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Huff Post: Rowan Atkinson Is Right – We Need More Free Speech – But We Also Need More Responsible Speech

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This post was originally published on my Huff Post blog, here

Comic Rowan Atkinson has reignited debate over free speech this week through his campaign to ‎reform Section 5 of the 1986 Public Order Act which outlaws “threatening, abusive or insulting ‎words or behaviour that is likely to cause harassment, alarm or distress”. Specifically, Atkinson ‎believes, and I share his concern, that the term ‘insulting’, in addition to the phrasing “likely to ‎cause”, are far too subjective and as such, threaten free speech. That the law has already been ‎used in Kafkaesque fashion, is well illustrated by the case of the Oxford University student ‎arrested for asking a policeman: ‘Excuse me, do you realise your horse is gay?’ and pertinently, by a ‎‎16-year-old boy held for holding a placard reading ‘Scientology is a dangerous cult’. (For the record, ‎yes I would still be defending his right had the placard read “Islam is a dangerous cult”). Civil ‎liberties campaigners, Liberty have stated Section 5 “can have serious implications on peaceful ‎protestors and others exercising their freedom of expression, as someone who uses insulting ‎language that might distress another were they to hear it could be guilty of an offence.” ‎

The concern lies in a scenario where meaningful criticism can be curbed under this banner, where ‎accounting leaders through peaceful protests, or any other language or behaviour that might be ‎deemed ‘insulting’, could be curtailed. While we should be able to say something which might be ‎perceived as insulting about someone’s religion, more importantly surely is the fact we should be ‎able to say something insulting, or even act ‘insultingly’ towards those who enact regressive ‎policies, who threaten the NHS, who cut support for the disabled and vulnerable, those who make ‎higher education unobtainable for the majority. As things currently stands, the poor phrasing of ‎Section 5 joins a host of other worryingly vague limits placed on free speech which, rather than ‎protecting minorities, carry the seeds of state censorship.‎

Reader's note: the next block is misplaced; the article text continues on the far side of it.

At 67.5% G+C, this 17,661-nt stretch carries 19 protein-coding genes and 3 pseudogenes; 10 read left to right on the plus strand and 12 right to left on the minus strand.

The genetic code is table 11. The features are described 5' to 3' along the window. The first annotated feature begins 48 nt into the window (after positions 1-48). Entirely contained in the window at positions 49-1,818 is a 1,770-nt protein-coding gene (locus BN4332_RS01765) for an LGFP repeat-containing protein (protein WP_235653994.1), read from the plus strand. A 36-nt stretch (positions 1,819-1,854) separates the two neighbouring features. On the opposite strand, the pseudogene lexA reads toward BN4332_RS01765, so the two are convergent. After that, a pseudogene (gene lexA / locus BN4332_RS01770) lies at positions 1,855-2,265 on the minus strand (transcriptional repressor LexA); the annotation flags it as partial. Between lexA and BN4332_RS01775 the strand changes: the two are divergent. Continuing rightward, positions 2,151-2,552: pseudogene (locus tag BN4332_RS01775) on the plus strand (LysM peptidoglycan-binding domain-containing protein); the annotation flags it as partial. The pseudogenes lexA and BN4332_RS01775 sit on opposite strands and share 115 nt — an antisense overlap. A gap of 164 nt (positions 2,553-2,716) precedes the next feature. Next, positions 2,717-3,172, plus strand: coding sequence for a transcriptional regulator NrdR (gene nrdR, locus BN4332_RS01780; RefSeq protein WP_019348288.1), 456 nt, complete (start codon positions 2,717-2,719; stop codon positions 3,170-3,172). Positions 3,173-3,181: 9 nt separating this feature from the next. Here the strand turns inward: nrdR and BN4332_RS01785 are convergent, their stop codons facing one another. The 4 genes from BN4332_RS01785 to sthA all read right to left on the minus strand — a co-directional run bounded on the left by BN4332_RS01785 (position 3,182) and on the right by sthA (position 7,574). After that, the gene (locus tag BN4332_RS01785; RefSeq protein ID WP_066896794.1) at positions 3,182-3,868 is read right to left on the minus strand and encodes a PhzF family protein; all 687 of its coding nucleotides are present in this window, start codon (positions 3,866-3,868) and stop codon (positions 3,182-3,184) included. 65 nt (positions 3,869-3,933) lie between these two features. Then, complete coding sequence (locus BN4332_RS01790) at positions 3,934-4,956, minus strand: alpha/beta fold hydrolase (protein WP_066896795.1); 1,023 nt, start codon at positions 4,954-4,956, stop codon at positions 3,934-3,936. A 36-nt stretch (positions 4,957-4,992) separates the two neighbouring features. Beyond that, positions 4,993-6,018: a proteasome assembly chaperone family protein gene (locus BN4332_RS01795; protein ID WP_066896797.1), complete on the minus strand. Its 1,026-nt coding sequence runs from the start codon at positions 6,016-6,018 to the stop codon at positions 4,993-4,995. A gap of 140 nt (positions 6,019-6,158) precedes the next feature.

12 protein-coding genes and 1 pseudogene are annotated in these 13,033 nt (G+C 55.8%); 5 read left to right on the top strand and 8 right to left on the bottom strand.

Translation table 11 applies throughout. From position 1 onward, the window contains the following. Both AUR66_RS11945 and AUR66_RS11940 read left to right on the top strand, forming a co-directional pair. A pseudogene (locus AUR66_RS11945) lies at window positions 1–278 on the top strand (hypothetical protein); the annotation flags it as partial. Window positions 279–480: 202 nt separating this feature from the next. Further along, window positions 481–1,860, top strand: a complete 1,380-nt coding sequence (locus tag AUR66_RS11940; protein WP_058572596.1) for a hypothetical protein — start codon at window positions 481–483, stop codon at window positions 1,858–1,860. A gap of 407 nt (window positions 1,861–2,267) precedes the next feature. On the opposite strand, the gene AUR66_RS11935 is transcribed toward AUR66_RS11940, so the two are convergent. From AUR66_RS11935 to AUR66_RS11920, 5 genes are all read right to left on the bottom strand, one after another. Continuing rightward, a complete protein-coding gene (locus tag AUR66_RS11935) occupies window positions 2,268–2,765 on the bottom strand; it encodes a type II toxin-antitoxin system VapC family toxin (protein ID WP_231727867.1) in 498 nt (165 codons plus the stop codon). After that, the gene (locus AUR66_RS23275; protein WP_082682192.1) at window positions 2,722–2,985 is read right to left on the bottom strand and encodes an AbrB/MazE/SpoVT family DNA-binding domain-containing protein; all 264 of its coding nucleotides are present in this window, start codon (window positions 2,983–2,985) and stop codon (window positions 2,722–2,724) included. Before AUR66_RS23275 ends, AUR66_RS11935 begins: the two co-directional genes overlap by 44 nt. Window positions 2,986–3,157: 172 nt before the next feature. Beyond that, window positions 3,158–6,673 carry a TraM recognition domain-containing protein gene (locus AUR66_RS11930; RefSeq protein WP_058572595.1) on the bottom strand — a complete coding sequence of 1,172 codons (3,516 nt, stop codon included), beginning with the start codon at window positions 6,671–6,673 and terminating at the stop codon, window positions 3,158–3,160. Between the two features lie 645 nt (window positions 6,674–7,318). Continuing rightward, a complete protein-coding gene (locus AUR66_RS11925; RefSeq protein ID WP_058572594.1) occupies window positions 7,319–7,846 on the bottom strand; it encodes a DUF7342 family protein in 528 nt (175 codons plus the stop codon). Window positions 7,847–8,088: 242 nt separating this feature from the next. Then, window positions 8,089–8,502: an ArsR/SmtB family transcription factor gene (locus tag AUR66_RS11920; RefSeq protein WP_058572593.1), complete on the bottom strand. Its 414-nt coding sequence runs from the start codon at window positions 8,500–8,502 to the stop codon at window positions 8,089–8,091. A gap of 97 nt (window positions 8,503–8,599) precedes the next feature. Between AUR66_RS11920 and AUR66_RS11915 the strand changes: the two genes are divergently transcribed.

However, in the words of Spiderman (and possibly someone else!), with great power, also comes ‎great responsibility. The right to insult means we should have the right to express our views ‎without fear of prosecution, even if they happen to insult someone. What it surely doesn’t mean is ‎the obligation to intentionally trample upon people’s sensitivities. One might express a view which ‎might be deemed insulting by someone, but surely the objective of seeking to insult them, for ‎insult’s sake, is simply egregious. It shouldn’t be illegal, but it should be deplored. In real life, ‎people who walk around insulting people for the sake of it are called idiots. They’re not lauded as ‎the human embodiments of free speech.‎

Should we have the right to say things to one another which might be deemed insulting? ‎Absolutely. Should we define the European ‘creed’ as the obligation to insult one another – ‎definitely not. None of us want to see free speech used as an excuse to go back on hard fought for ‎tolerance, for bigots to have free rein to spout racist/homophobic/sexist/islamophobic/etc tirades ‎unchallenged, just as much as one might not wish to see such statements prosecuted or censored. ‎It is possible to believe in the need for clearer, less restrictive legislation whilst also calling for more ‎empathy and understanding of the experiences of those minorities who will inevitably be on the ‎receiving end of some of the less palatable free-speech. ‎